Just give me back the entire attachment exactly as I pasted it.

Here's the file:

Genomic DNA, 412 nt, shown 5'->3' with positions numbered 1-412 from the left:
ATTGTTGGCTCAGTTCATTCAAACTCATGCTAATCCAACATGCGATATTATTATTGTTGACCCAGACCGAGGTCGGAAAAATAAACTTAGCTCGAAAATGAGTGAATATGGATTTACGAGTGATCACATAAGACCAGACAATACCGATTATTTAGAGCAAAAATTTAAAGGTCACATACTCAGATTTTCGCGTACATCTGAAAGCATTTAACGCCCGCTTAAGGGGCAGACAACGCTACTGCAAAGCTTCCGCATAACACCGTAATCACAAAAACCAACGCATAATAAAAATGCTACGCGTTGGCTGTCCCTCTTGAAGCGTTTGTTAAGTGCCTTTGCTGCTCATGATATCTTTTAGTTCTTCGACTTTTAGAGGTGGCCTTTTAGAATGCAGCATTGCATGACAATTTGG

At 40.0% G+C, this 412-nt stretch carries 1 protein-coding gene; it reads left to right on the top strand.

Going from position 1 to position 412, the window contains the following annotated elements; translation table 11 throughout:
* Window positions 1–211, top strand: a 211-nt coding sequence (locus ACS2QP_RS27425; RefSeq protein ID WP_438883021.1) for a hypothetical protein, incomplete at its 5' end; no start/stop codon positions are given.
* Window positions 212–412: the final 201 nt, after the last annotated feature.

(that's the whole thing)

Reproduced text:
Genomic DNA, 412 nt, shown 5'->3' with positions numbered 1-412 from the left:
ATTGTTGGCTCAGTTCATTCAAACTCATGCTAATCCAACATGCGATATTATTATTGTTGACCCAGACCGAGGTCGGAAAAATAAACTTAGCTCGAAAATGAGTGAATATGGATTTACGAGTGATCACATAAGACCAGACAATACCGATTATTTAGAGCAAAAATTTAAAGGTCACATACTCAGATTTTCGCGTACATCTGAAAGCATTTAACGCCCGCTTAAGGGGCAGACAACGCTACTGCAAAGCTTCCGCATAACACCGTAATCACAAAAACCAACGCATAATAAAAATGCTACGCGTTGGCTGTCCCTCTTGAAGCGTTTGTTAAGTGCCTTTGCTGCTCATGATATCTTTTAGTTCTTCGACTTTTAGAGGTGGCCTTTTAGAATGCAGCATTGCATGACAATTTGG

At 40.0% G+C, this 412-nt stretch carries 1 protein-coding gene; it reads left to right on the top strand.

Going from position 1 to position 412, the window contains the following annotated elements; translation table 11 throughout:
* Window positions 1–211, top strand: a 211-nt coding sequence (locus ACS2QP_RS27425; RefSeq protein ID WP_438883021.1) for a hypothetical protein, incomplete at its 5' end; no start/stop codon positions are given.
* Window positions 212–412: the final 201 nt, after the last annotated feature.